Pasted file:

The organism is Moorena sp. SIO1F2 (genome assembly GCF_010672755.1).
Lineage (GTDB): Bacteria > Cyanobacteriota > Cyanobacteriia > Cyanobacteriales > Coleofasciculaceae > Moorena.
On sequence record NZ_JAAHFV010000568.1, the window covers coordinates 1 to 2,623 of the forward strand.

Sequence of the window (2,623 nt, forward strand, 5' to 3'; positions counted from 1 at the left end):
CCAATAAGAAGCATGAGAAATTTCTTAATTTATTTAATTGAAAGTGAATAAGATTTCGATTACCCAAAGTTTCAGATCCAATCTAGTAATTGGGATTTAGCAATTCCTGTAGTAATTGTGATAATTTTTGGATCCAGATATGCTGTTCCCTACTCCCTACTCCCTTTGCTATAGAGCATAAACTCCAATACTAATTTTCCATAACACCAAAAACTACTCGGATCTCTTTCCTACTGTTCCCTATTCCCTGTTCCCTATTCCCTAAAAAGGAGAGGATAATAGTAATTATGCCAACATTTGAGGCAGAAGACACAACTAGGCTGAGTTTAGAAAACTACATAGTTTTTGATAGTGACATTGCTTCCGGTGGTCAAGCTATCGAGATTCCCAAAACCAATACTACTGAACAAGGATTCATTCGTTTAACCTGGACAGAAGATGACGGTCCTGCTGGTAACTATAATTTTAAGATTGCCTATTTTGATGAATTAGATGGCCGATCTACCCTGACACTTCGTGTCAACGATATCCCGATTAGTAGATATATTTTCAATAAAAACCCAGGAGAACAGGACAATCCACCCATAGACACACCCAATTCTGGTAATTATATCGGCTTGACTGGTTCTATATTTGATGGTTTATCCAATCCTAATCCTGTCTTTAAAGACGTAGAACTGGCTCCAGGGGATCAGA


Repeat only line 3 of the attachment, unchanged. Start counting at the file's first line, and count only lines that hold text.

On sequence record NZ_JAAHFV010000568.1, the window covers coordinates 1 to 2,623 of the forward strand.